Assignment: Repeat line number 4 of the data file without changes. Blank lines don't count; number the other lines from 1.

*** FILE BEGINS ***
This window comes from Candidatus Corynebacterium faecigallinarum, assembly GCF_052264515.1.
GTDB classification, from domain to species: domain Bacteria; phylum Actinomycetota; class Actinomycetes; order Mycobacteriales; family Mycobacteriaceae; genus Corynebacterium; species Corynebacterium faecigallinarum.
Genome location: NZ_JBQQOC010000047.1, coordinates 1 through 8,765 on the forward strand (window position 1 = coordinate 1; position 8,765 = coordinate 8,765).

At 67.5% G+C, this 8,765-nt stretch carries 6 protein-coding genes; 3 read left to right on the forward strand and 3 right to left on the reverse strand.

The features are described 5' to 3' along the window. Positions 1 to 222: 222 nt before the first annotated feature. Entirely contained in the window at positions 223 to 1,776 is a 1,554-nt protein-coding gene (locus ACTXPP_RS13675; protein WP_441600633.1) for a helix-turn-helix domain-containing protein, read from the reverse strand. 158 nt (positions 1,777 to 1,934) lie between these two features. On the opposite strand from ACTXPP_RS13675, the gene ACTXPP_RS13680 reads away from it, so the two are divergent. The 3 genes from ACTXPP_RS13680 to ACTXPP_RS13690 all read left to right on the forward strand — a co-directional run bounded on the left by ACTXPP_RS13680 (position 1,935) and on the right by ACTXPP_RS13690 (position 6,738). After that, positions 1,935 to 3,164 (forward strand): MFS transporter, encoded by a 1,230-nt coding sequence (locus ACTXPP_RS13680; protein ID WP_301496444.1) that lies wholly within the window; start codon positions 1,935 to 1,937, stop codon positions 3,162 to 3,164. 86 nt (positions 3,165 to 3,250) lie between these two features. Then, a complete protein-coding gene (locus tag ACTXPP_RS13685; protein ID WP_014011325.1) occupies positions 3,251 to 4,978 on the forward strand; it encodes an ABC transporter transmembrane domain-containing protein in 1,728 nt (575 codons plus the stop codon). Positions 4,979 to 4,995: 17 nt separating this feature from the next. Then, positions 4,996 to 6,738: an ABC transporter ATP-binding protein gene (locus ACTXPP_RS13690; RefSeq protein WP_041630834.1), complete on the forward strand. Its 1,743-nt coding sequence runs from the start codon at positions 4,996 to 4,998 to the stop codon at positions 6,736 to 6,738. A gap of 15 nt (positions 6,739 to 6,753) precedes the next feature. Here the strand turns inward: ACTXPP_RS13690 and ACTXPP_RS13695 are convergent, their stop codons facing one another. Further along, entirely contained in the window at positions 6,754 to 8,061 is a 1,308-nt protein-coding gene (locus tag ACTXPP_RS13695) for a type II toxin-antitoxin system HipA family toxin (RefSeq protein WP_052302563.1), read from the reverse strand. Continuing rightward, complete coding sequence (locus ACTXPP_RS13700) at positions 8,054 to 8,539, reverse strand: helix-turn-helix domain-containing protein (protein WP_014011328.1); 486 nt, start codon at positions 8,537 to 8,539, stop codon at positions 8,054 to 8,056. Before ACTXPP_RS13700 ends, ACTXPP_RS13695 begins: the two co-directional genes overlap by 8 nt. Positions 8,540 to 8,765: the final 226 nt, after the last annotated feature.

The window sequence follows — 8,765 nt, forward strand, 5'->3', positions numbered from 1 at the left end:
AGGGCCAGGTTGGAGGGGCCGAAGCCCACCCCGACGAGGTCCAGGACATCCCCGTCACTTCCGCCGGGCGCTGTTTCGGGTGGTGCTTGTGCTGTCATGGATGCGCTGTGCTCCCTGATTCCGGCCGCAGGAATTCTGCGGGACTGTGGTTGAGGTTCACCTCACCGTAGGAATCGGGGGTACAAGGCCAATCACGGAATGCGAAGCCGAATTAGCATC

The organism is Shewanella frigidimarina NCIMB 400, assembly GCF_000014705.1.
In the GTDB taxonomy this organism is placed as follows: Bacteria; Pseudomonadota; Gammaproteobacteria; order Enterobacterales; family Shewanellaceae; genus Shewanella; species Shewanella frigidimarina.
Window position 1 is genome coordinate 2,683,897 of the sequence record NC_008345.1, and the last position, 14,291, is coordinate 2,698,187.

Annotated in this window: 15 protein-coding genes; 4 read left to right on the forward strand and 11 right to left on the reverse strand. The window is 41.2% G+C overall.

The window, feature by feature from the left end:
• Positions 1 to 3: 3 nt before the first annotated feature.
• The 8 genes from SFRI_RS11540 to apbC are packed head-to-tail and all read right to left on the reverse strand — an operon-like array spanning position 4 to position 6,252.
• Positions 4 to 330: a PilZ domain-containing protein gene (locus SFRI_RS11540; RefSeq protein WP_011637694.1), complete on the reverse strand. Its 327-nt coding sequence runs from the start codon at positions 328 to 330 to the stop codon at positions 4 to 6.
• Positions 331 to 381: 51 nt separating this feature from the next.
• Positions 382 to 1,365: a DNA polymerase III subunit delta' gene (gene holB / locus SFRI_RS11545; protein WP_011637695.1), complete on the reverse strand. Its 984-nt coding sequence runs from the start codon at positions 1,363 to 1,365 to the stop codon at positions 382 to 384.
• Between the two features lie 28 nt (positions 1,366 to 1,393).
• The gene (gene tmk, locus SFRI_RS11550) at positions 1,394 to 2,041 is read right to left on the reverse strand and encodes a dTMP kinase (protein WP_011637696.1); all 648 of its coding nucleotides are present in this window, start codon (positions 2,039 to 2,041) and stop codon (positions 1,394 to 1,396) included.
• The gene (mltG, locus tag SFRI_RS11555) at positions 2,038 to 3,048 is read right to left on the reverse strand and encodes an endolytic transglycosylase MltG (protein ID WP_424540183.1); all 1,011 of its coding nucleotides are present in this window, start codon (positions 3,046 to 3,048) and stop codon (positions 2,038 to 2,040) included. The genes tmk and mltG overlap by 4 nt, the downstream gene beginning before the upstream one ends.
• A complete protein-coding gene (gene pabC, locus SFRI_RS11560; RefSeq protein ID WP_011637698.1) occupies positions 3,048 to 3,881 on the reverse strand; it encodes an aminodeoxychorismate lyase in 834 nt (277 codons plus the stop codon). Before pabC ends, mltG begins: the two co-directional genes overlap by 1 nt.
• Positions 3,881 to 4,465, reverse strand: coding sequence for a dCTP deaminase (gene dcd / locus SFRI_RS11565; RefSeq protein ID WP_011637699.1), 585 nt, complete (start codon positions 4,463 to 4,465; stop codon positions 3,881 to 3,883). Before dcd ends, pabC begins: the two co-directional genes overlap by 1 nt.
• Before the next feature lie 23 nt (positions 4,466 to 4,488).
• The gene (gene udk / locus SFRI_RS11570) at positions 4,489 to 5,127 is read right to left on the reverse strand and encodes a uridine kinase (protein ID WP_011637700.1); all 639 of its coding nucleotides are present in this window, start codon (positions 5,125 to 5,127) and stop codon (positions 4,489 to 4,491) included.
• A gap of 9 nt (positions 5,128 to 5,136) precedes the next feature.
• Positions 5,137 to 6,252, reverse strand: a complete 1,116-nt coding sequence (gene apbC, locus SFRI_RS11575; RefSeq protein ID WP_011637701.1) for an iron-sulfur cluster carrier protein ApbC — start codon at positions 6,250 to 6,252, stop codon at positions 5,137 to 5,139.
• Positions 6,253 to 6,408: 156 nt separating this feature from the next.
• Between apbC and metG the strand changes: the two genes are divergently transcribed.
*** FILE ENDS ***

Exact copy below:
At 67.5% G+C, this 8,765-nt stretch carries 6 protein-coding genes; 3 read left to right on the forward strand and 3 right to left on the reverse strand.